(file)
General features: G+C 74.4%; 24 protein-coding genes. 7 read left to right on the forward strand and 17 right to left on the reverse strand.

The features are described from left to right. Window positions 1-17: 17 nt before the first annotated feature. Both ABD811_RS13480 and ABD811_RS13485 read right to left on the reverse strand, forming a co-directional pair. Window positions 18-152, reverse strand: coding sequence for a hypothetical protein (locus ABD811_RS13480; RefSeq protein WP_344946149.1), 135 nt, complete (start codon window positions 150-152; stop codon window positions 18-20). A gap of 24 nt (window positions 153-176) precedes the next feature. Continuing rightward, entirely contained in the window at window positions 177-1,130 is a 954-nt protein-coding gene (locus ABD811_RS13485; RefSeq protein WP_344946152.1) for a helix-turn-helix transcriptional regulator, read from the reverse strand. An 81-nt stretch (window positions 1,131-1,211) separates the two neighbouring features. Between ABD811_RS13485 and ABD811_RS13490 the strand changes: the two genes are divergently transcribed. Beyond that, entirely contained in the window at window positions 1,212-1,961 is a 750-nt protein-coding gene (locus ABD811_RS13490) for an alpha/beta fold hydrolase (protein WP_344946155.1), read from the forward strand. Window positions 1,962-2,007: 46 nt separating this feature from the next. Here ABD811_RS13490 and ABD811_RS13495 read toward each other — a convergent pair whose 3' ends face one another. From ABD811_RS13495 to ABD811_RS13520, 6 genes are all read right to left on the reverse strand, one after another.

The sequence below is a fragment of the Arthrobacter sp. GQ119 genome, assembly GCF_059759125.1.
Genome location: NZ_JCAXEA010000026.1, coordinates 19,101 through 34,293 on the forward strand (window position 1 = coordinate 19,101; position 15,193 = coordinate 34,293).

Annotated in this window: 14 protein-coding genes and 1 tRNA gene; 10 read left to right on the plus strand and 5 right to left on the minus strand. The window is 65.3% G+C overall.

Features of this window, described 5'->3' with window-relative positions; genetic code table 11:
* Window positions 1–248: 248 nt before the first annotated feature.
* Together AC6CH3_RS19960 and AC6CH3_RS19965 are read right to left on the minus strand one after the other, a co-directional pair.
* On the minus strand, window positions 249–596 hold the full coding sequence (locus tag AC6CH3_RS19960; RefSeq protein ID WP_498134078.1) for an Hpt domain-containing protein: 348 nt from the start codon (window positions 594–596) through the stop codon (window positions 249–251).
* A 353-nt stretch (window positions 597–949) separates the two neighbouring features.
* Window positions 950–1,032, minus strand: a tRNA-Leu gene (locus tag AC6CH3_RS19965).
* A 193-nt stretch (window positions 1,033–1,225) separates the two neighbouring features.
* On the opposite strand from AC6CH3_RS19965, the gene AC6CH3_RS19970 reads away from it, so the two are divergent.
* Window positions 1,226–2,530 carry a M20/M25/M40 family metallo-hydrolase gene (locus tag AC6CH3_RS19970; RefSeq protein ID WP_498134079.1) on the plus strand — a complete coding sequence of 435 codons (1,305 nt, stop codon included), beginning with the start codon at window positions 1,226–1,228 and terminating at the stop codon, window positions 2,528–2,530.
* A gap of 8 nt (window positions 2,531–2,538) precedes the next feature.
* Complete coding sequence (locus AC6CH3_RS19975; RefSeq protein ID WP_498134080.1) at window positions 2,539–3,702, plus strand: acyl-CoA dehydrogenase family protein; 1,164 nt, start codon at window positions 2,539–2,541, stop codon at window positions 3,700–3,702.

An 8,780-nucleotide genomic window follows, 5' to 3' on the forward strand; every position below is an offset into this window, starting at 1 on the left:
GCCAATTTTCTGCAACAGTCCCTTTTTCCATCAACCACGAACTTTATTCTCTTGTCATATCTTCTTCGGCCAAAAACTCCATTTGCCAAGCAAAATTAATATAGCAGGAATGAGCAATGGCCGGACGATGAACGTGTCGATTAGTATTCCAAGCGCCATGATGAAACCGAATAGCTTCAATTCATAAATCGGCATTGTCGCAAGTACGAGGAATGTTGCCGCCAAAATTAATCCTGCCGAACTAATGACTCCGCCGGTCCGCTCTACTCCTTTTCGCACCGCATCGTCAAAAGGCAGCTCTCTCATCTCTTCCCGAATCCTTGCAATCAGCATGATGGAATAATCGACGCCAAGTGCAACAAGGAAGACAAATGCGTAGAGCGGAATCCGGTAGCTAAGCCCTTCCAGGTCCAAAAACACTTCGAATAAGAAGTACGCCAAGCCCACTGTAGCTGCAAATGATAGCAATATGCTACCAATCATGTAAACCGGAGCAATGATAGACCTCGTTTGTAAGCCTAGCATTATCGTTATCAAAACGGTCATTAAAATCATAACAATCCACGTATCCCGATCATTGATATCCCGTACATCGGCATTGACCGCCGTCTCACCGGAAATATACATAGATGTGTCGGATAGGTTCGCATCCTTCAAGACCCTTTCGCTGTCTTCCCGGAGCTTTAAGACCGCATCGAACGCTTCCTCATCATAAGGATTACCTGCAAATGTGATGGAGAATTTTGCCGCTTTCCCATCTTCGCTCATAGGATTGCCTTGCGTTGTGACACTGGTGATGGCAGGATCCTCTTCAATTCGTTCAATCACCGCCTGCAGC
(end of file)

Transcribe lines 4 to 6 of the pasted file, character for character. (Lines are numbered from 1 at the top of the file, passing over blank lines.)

Genome location: NZ_JCAXEA010000026.1, coordinates 19,101 through 34,293 on the forward strand (window position 1 = coordinate 19,101; position 15,193 = coordinate 34,293).

Annotated in this window: 14 protein-coding genes and 1 tRNA gene; 10 read left to right on the plus strand and 5 right to left on the minus strand. The window is 65.3% G+C overall.

Features of this window, described 5'->3' with window-relative positions; genetic code table 11: